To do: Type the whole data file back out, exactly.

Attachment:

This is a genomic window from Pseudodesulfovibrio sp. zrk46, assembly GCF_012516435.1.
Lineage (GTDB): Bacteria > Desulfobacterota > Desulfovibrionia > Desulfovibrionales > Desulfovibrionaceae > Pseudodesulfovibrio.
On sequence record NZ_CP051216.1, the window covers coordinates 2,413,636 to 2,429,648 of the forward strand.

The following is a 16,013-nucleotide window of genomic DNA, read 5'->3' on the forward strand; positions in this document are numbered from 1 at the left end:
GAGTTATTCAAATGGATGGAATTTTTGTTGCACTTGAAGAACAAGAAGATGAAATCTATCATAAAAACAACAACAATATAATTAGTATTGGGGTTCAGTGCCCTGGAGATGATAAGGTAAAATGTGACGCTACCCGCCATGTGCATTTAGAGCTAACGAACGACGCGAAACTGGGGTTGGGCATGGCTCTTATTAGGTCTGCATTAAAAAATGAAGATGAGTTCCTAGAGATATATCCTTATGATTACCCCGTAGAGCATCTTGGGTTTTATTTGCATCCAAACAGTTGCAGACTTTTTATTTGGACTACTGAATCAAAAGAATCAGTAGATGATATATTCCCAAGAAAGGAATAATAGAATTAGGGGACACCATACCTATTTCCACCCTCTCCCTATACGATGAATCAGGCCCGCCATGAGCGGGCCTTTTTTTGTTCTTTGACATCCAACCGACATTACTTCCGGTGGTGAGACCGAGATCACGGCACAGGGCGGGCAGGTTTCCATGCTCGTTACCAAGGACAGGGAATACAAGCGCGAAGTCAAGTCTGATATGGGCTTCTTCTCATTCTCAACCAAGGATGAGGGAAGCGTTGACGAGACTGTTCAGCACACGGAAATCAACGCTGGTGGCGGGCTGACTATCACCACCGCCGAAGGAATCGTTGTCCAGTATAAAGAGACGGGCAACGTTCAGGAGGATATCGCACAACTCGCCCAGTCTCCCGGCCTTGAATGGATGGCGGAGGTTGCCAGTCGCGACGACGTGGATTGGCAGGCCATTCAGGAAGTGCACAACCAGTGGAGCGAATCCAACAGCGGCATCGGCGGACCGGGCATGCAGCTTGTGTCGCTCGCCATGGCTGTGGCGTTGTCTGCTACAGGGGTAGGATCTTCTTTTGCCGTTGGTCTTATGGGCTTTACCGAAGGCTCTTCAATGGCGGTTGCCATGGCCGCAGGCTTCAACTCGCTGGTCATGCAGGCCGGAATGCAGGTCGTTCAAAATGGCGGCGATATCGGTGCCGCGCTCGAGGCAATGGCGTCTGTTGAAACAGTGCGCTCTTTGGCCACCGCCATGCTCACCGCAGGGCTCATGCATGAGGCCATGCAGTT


This is a genomic window from Pseudodesulfovibrio sp. zrk46, assembly GCF_012516435.1.
Lineage (GTDB): Bacteria > Desulfobacterota > Desulfovibrionia > Desulfovibrionales > Desulfovibrionaceae > Pseudodesulfovibrio.
On sequence record NZ_CP051216.1, the window covers coordinates 2,413,636 to 2,429,648 of the forward strand.

The following is a 16,013-nucleotide window of genomic DNA, read 5'->3' on the forward strand; positions in this document are numbered from 1 at the left end:
GAGTTATTCAAATGGATGGAATTTTTGTTGCACTTGAAGAACAAGAAGATGAAATCTATCATAAAAACAACAACAATATAATTAGTATTGGGGTTCAGTGCCCTGGAGATGATAAGGTAAAATGTGACGCTACCCGCCATGTGCATTTAGAGCTAACGAACGACGCGAAACTGGGGTTGGGCATGGCTCTTATTAGGTCTGCATTAAAAAATGAAGATGAGTTCCTAGAGATATATCCTTATGATTACCCCGTAGAGCATCTTGGGTTTTATTTGCATCCAAACAGTTGCAGACTTTTTATTTGGACTACTGAATCAAAAGAATCAGTAGATGATATATTCCCAAGAAAGGAATAATAGAATTAGGGGACACCATACCTATTTCCACCCTCTCCCTATACGATGAATCAGGCCCGCCATGAGCGGGCCTTTTTTTGTTCTTTGACATCCAACCGACATTACTTCCGGTGGTGAGACCGAGATCACGGCACAGGGCGGGCAGGTTTCCATGCTCGTTACCAAGGACAGGGAATACAAGCGCGAAGTCAAGTCTGATATGGGCTTCTTCTCATTCTCAACCAAGGATGAGGGAAGCGTTGACGAGACTGTTCAGCACACGGAAATCAACGCTGGTGGCGGGCTGACTATCACCACCGCCGAAGGAATCGTTGTCCAGTATAAAGAGACGGGCAACGTTCAGGAGGATATCGCACAACTCGCCCAGTCTCCCGGCCTTGAATGGATGGCGGAGGTTGCCAGTCGCGACGACGTGGATTGGCAGGCCATTCAGGAAGTGCACAACCAGTGGAGCGAATCCAACAGCGGCATCGGCGGACCGGGCATGCAGCTTGTGTCGCTCGCCATGGCTGTGGCGTTGTCTGCTACAGGGGTAGGATCTTCTTTTGCCGTTGGTCTTATGGGCTTTACCGAAGGCTCTTCAATGGCGGTTGCCATGGCCGCAGGCTTCAACTCGCTGGTCATGCAGGCCGGAATGCAGGTCGTTCAAAATGGCGGCGATATCGGTGCCGCGCTCGAGGCAATGGCGTCTGTTGAAACAGTGCGCTCTTTGGCCACCGCCATGCTCACCGCAGGGCTCATGCATGAGGCCATGCAGTT